Saturday, February 7, 2015

Burial Insurance Costs

And is even the least costly burial insurance a good buy? Be sure to compare it against term life or permanent life before you sign up.
Burial insurance is a type of life insurance marketed to seniors and their families that is used to pay for funeral expenses.
At various online independent agencies and insurance companies, you can get instant quotes on burial insurance policies that will give you a basic idea of how much this type of insurance would cost. Of course the rates that you are quoted, as they are based just on brief questionnaires, are not a guarantee. Before you sign up for anything, get a careful explanation of any policy you’re considering from an experienced professional.
Sample Costs
The prices quoted here are for a $20,000 policy for a 65-year-old male nonsmoker who lives in Florida. The three companies on the bottom of this chart say that they offer “guaranteed issue,” and Gerber and Kemper say they ask “no health questions.” These guarantees are a key reason burial insurance policies attract seniors who are concerned about being screened.
Monthly premium

SI _Provider Simplified Issue
Vantas Life
Gerber Life Insurance

Doing the Math
Is burial insurance a good buy?  Probably not, compared to other forms of life insurance that you can buy. Consider that the cheapest option listed here, Foresters, would cost $1,227.48 a year. If the 65-year-old lives for 20 more years, he would end up paying $24,549.60 in premiums for a $20,000 payoff.
Compare these figures to an automated quote from Prudential for a $100,000, 20-year Term Essential Life Insurance policy. The premium is $113.58 a month or $1,362.96 a year. If the person lives for 20 years he would pay in $27,259.00. If he dies while the insurance is in effect, his beneficiaries would get $100,000.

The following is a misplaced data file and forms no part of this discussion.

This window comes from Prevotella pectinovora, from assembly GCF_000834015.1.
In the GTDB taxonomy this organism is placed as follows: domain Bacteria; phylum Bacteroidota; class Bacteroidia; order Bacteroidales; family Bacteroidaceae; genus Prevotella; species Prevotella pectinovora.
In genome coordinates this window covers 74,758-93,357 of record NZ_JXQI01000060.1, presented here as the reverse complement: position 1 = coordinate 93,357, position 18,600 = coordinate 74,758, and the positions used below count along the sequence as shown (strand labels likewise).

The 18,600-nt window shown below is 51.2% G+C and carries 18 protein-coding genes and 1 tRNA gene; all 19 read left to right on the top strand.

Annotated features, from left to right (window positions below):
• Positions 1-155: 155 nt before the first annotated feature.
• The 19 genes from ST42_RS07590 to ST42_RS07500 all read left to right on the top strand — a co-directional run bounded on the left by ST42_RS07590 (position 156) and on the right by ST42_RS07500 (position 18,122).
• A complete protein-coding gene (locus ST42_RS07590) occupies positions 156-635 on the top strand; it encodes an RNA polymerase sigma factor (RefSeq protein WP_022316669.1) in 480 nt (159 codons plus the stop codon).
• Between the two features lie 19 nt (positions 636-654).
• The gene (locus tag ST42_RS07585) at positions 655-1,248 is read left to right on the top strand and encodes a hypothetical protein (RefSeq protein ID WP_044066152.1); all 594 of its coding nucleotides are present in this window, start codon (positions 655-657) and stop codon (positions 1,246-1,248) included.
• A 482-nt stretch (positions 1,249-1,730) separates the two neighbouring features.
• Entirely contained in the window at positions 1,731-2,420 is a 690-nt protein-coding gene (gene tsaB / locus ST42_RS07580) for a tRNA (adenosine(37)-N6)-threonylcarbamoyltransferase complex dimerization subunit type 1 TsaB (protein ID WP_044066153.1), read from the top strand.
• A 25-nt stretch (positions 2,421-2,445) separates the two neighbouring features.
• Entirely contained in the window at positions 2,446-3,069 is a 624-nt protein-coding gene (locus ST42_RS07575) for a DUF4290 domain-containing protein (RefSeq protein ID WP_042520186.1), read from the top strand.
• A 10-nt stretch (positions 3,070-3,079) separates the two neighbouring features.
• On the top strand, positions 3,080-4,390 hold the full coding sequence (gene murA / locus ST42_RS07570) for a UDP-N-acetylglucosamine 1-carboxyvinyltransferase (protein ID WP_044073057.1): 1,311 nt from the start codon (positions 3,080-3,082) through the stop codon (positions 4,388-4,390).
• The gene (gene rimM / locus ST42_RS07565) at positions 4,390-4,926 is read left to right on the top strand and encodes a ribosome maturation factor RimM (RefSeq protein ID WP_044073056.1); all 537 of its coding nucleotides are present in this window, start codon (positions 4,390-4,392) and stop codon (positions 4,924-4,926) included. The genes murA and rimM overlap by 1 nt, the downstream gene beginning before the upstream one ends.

Not Underestimating Your Lifespan
The Prudential policy quoted above is for survivorship to 100 year of age. The company also offers a slightly more expensive option that insures you to 121. While that may seem laughable, keep in mind that a person who turned 65 in 2008 can expect to live, on average, until age 84.3 if he’s male and 86.6 if she’s female. About one out of every four 65-year-olds today will live past age 90, and one out of 10 will live past age 95, according to data compiled by the Social Security Administration.
Finding Help
On-line quotes are a convenient way to get a general idea of costs. It's wise to start your shopping that way so that you can get a sense of the marketplace. But most insurance companies offer a range of products with subtle but important differences among them. You're unlikely to pick up these fine-print differences by comparison shopping on your own.
An insurance broker who deals with multiple companies can help you find the best deal. Bring your research to a broker and search together for the best options for someone in your situation. One possibility is a term life insurance policy with a clear renewal process if you outlive the term. Another is a permanent life insurance policy.
Some policies accrue cash value and can be expanded to cover accidents and disability. One possible approach: Instead of choosing a benefit amount, tell the insurance broker how much you’re willing to pay in monthly premiums and ask for the best deal for the money. See Burial Insurance Vs. Life Insurance.
The Bottom Line
Don’t be wooed by “easy” insurance. Take the time to research your options and see what kind of deal you can get.
Even if you have health problems, you may still qualify for term or permanent life insurance and avoid the higher prices of “guaranteed issue” burial insurance policies. An independent insurance agent who deals with multiple companies can help steer you to the best buy for your situation. Ask the agent for quotes on a variety of insurance options that could cover funeral expenses.

Let Insurance Be Your Peace of Mind
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